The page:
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a child is something of the father, as Aquinas says, Qu. disp. de pecc. orig. art. 8; and by the authority of Aristotle, his own beloved. It is therefore against the inclination of nature itself, that a father should aim to wound and provoke his own children, whom it behoves him to love and cherish.

But neither must we omit that this consideration of the persons ought also to incline the children themselves to patience and equanimity, when harshly and cruelly treated : for the cruelty of the father towards his child is a heavy sin, but the wrath and fury of a child towards his father is excessively monstrous. Hence Cicero, in his oration for Cluentius, said, that children should not only conceal the injuries of their parents, but bear them with equanimity. And thus far we have explained the prohibition itself: Now let us consider the cause of the prohibition.

Lest they be discouraged, or lest they become faint-hearted.] The cause of the prohibition is derived from the disadvantage of provocation. And its great disadvantage is shewn: for when children are treated in this manner by parents, for the most part they fall under discouragement.

This discouragement, aduuia, comprises three evils: 1. That heaviness and sadness of mind into which that cruelty of their parents is wont to plunge their children, especially pious children. Hence oftentines diseases spring, and sometimes their premature death. For as a moth hurteth a garment, and a worm, wood; so does sadness the heart, Prov. xxv. 20. Therefore, parents must strenuously guard against this disadvantage, lest they should seem to have begotten children only for the purpose of having persons on whom they might inflict torment. And that paternal goodness of God is to be imitated, who would have obedience shewn to himself from his children with alacrity and joy, not with sorrow and distress : The same disposition ought to prevail in earthly parents.

2. This discouragement comprises that dejection and stupidity of mind, which makes them fearful, and unfit to enter upon any work. For children are terrified by the cruelty of their parents, and finding that themselves and

all their duties are disagreeable and hateful to them, at length they are cast down in mind, they venture to try or attempt nothing, but they become inactive and torpid. And parents should especially beware not to sink their children to this : for children are as the hands and arms with which the old age of parents should be defended; they are the feet and legs whereby they must be sustained. Therefore as any one would deservedly be accounted mad, who should occasion such numbness to his legs and arms by any narcotic medicament, that they might become in a manner useless to him : so are those parents to be accounted not far from insane, who by their severity and cruelty, so beat and render their children stupid, that they can neither be of any help to their parents nor themselves.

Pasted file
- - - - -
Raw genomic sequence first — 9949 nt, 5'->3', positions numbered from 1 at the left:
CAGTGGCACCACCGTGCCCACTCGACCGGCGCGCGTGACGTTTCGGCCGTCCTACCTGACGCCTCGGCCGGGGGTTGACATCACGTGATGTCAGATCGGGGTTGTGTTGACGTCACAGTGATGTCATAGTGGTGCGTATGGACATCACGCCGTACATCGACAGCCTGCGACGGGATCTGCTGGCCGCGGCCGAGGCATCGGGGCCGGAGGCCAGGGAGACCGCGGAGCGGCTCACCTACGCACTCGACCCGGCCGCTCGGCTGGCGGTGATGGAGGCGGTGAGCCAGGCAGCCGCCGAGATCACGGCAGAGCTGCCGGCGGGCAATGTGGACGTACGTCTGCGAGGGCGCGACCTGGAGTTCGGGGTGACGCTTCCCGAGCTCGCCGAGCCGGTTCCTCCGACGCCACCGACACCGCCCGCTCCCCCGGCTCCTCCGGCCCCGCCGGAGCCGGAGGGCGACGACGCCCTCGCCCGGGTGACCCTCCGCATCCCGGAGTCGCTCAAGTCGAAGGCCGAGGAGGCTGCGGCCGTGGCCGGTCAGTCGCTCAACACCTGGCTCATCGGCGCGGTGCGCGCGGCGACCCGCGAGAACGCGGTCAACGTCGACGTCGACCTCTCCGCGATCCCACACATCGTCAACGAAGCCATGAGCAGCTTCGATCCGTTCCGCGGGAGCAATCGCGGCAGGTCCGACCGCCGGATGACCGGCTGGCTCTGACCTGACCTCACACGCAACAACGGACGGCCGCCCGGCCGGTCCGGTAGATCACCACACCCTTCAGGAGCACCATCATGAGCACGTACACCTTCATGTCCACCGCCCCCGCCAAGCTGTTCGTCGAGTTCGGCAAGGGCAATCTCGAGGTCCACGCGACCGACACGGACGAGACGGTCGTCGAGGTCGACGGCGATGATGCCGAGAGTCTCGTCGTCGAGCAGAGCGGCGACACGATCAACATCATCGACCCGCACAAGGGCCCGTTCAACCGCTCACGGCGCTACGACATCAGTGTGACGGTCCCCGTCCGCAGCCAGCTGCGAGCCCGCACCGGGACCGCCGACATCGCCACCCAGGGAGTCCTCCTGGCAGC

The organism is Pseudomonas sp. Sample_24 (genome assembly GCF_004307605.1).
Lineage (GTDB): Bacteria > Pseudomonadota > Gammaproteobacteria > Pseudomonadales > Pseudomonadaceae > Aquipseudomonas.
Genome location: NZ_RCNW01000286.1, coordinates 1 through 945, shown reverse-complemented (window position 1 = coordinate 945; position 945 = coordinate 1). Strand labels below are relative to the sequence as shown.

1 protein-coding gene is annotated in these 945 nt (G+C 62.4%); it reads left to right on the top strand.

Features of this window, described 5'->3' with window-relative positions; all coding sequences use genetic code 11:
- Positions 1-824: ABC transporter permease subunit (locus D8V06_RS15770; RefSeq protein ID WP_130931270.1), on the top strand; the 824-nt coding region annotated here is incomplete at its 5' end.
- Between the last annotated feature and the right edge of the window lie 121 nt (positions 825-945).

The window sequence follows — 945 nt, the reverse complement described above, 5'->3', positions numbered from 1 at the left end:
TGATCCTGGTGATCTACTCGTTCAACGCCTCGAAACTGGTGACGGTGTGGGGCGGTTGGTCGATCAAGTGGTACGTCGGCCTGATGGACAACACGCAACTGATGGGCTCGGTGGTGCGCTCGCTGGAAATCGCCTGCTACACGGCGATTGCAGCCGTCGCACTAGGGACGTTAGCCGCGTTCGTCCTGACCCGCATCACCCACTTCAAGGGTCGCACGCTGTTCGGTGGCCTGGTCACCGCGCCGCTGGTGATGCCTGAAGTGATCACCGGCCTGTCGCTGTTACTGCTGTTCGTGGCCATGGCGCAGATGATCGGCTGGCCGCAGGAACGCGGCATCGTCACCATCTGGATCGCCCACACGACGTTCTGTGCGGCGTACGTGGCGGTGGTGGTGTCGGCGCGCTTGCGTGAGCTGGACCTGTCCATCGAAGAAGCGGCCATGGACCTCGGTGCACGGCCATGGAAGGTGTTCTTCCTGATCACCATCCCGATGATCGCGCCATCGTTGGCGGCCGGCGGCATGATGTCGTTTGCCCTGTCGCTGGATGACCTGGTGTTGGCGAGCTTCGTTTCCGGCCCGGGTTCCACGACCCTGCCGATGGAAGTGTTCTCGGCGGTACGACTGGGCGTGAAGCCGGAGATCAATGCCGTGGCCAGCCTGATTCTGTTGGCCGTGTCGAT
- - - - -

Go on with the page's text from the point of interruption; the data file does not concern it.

3. This discouragement brings in its train (especially in those who are not of a very good disposition) a certain desperate contumacy. For when they perceive that all hope of pleasing is done away, they also on the other hand cast off all hope of pleasing; yea, sometimes assume to themselves a boldness in displeasing, and a wantonness of provoking their parents. This, indeed, is the height of impiety in a child; but yet the father must beware not to occasion this impiety by his cruelty. For repeated cruelty does not whet the minds of children to perform their duties, but recals and withdraws them from it. And thus much of the duty of parents.

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Vers. 22, 23. Servants, obey in all things your masters according to the

flesh; not with eye-service, as men-pleasers; but in sin

gleness of heart, fearing God: And whatsoever ye do, do it heartily, as to the Lord, and

not unto men.

The duties of wives and husbands, of children and parents, have been explained: There remain these of servants and masters; which being explained, nothing will be wanting that pertains to domestic instruction. He begins with servants. As to what pertains then to these, the Apostle does three things : 1. He gives a precept of obedience; 2. He teaches the mode of obeying; 3. He adds certain stimuli, or incentives to obedience, vers. 24, 25.

In the first place the precept is to be explained, which is contained in these words,